India’s GDP, despite the short-term crisis, managed to achieve a growth of 8.2%, highest in 2 years, but it does not really reflect the fluctuating trends of macroeconomics. Although, the bigger picture suggests an increase but turmoil can be caused due to external factors. Increasing bank bad loans, weakening rupee and rising oil prices remain hurdles in growth.
How has Economy grown?
The GDP growth is the result of after-effects of demonetization rather than changes in any other economic trend. The fluctuating trend of the compound annual growth rate (CAGR) of GDP before note ban gradually became constant after termination of legal tender. Certainly, India is the fastest growing economy around the globe.
Terms of Trade and GDP growth
A report by Hindustan Times shows that the economy witnessed a constant decline in sectoral deflator for agriculture, it fell below the worth for industry and services in September 2017. As a consequence, there was the rise in prices of the agricultural product at a lower rate. The situation changed when the agricultural deflator showed the slight growth. The trend is likely to remain same if the government is planning to raise Minimum support prices of Kharif crops.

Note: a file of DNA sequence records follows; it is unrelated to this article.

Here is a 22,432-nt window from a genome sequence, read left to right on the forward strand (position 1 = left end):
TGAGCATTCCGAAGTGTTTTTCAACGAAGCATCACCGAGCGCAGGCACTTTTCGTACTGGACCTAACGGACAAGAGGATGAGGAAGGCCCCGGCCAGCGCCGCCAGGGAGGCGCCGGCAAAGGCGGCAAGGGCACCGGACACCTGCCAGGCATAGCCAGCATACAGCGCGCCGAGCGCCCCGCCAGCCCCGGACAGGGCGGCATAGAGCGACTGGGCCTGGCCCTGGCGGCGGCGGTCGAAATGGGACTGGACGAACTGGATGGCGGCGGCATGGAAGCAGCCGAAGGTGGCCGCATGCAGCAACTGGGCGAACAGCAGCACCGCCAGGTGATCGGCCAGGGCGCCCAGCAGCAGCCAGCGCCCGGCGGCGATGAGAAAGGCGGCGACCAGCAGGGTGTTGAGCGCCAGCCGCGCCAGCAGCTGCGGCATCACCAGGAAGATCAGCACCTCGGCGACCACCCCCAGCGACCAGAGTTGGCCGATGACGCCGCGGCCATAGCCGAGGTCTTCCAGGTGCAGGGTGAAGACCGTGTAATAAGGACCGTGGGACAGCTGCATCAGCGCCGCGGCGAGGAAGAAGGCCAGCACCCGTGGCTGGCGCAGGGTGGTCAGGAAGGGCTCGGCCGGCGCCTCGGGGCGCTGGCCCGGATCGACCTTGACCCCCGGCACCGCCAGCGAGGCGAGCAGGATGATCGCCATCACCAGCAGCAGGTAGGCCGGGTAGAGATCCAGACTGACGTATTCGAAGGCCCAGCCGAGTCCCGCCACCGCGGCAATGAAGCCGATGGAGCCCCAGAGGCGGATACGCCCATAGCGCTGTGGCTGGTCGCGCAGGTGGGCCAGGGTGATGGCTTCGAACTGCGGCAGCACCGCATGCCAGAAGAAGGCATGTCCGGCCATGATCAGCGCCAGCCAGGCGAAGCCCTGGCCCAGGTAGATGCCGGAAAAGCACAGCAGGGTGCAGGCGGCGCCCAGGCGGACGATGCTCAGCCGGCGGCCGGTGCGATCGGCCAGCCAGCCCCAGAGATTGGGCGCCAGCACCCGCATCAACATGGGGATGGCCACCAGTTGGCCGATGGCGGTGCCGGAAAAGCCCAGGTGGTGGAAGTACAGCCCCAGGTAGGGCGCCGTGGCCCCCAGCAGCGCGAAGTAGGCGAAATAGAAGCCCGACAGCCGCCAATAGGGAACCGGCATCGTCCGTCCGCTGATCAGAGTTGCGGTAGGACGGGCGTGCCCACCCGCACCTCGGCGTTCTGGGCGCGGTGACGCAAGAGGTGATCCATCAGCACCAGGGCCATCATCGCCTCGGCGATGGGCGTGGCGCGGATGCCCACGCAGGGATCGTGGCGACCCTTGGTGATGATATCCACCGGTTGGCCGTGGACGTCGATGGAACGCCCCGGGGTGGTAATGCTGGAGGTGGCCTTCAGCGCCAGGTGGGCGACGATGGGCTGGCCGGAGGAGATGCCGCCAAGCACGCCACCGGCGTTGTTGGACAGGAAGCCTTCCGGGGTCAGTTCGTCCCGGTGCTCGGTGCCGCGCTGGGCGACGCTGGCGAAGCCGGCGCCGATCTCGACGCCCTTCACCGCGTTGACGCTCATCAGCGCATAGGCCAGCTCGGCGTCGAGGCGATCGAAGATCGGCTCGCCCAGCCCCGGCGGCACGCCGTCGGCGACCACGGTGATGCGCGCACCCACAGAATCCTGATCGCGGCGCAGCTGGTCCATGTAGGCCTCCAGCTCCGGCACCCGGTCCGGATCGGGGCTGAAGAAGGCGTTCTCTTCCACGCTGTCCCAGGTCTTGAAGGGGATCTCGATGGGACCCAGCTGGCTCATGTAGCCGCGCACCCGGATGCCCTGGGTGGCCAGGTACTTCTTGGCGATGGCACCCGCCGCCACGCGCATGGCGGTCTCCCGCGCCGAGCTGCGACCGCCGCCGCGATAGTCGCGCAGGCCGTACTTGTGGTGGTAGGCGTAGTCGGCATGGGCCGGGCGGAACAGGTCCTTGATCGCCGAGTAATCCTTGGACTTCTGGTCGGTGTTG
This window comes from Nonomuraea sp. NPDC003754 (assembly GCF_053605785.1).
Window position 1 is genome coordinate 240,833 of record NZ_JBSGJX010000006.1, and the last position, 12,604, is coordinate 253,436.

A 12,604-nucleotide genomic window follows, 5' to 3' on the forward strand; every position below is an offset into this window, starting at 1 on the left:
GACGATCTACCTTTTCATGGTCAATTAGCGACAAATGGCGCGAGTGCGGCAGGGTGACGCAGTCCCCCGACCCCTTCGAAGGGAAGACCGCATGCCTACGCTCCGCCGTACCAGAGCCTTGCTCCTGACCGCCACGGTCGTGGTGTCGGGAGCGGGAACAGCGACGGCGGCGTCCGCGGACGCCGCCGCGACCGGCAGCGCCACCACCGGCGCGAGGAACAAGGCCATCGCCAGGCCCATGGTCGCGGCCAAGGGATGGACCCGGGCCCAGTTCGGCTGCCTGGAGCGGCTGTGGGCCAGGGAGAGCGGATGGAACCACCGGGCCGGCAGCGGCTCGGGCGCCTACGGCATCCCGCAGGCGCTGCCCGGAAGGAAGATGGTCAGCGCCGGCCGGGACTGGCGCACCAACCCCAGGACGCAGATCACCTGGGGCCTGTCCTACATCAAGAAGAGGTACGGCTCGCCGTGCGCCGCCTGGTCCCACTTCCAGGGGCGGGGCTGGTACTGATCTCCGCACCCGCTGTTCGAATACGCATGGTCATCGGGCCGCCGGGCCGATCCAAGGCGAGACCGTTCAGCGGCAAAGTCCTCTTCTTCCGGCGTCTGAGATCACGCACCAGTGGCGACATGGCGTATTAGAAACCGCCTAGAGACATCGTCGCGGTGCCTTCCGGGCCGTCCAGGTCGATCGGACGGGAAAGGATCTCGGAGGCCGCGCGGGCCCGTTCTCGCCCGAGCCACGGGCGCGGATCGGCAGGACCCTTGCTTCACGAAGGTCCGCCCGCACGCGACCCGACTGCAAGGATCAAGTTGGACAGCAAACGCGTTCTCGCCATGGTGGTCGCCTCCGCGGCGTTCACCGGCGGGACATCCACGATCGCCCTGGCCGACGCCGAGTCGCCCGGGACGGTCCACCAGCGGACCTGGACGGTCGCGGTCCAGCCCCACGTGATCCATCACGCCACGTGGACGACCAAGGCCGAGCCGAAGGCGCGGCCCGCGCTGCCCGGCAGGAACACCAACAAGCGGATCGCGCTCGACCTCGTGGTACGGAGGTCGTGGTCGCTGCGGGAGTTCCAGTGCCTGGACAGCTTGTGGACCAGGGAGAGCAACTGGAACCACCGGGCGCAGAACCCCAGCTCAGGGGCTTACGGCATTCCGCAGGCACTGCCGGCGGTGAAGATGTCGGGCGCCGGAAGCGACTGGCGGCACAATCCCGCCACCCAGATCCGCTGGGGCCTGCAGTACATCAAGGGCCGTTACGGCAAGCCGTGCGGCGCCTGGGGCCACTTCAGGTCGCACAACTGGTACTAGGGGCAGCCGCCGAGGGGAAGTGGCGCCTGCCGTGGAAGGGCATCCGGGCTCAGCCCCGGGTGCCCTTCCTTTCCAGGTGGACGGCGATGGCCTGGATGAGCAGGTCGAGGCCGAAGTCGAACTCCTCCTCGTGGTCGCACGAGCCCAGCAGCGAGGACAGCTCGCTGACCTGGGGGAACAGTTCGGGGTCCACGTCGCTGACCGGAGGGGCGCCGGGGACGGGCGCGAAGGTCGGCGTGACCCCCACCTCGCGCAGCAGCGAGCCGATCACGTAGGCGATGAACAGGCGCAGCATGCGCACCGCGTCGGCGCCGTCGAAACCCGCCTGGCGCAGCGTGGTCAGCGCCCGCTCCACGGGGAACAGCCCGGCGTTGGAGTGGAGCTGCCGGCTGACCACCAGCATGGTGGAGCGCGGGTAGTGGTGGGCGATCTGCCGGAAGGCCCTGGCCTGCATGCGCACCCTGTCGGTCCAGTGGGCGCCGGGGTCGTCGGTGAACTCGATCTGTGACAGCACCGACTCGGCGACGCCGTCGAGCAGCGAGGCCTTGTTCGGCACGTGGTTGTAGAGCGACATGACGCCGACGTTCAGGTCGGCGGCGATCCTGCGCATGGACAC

Inflation and other factors
External factors along with inflation continue to be a major troublemaker in the economic growth. The last meeting of RBI’s monetary policy committee blamed increasing oil prices and a rise in MSP (Minimum Support Price) as factors leading to inflation. RBI might be compelled to raise interest raise owing to the new inflation targeting framework.
Former RBI governor, YV Reddy told Bloomberg Quint that government should resist from commenting too much about the exchange rate as it confuses the markets. If at all the government expresses an opinion, it should be with intent, Reddy added. In this case, this could imply that the government wants the rupee to deteriorate even further.